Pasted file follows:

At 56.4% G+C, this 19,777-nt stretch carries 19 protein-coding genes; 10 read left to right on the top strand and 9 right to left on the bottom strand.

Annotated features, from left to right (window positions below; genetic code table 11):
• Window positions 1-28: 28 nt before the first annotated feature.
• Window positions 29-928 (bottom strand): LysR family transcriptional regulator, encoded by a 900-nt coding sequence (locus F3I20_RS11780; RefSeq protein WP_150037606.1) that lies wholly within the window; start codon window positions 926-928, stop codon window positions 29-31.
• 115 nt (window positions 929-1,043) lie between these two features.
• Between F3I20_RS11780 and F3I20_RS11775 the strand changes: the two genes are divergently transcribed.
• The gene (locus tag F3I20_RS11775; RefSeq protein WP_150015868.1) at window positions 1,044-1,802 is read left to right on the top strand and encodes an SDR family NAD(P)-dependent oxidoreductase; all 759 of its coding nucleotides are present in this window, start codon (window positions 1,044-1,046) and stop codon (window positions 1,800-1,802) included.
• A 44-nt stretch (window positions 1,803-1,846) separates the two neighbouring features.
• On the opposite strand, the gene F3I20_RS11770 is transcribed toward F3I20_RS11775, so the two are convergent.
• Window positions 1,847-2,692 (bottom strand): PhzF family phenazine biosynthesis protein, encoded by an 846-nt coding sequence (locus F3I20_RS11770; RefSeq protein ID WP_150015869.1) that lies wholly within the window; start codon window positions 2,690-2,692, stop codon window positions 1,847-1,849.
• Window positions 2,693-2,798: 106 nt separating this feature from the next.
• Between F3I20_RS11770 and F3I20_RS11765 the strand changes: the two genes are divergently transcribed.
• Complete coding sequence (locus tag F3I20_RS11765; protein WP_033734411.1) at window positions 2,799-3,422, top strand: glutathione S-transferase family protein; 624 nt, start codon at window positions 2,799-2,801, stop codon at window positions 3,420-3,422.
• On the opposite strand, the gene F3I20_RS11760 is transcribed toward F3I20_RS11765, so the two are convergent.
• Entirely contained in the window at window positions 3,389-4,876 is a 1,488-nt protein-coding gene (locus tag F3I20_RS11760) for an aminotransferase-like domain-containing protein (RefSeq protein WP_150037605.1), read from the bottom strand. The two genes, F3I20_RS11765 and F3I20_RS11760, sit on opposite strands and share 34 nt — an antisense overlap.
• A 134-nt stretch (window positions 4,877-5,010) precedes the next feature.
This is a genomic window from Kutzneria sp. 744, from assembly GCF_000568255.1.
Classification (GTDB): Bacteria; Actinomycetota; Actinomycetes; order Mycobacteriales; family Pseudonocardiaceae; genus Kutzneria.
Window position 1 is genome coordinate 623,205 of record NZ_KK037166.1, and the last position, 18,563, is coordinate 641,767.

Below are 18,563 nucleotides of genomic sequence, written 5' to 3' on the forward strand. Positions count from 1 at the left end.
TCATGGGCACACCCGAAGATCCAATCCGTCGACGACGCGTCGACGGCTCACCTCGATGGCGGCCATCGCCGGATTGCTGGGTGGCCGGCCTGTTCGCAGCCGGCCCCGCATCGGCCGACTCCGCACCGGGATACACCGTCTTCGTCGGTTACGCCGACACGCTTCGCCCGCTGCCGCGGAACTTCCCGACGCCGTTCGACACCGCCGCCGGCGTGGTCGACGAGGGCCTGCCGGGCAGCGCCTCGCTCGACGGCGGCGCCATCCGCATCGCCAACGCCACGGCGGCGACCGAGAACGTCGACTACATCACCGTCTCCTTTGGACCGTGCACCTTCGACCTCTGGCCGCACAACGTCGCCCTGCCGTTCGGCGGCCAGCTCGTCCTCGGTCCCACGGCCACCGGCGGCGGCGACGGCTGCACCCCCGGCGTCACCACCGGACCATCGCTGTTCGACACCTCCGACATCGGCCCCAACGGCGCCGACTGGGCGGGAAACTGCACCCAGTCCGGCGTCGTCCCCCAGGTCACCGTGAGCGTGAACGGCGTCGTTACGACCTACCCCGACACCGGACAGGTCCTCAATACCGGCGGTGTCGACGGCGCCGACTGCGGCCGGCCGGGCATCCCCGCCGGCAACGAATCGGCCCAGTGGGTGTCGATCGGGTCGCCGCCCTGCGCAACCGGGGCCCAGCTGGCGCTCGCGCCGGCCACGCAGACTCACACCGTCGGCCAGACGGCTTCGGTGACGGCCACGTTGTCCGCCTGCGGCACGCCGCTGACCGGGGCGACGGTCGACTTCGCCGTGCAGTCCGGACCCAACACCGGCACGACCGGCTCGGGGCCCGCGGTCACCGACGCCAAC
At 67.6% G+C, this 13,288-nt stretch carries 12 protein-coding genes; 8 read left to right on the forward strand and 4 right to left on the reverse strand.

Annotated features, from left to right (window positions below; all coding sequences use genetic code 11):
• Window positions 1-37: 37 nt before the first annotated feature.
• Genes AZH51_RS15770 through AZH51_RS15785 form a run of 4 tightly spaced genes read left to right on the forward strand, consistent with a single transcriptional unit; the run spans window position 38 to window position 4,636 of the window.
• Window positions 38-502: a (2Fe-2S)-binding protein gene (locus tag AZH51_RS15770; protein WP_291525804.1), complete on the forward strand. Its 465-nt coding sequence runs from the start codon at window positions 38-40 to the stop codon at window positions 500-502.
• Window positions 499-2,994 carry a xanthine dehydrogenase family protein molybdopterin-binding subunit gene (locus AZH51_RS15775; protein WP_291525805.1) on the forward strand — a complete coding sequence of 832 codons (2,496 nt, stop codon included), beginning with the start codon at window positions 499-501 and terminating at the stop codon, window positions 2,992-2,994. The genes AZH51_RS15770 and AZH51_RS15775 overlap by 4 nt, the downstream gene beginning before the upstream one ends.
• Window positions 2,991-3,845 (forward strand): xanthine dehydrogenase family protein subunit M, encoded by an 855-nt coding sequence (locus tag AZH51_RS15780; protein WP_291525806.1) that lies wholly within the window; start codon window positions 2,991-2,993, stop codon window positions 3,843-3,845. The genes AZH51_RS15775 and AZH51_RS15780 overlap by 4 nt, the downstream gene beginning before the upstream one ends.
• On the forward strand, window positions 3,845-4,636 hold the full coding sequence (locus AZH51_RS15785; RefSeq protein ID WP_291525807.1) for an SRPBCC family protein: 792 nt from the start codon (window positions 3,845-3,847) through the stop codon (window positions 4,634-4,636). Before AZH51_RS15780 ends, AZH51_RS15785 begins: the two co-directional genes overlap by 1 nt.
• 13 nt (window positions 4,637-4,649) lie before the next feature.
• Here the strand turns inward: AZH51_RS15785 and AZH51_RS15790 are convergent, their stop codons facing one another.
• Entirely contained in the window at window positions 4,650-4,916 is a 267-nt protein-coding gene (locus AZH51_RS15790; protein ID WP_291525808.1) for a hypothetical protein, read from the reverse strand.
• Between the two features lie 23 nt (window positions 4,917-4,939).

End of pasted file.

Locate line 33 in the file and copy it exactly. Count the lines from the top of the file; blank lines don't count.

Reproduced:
• Between the two features lie 23 nt (window positions 4,917-4,939).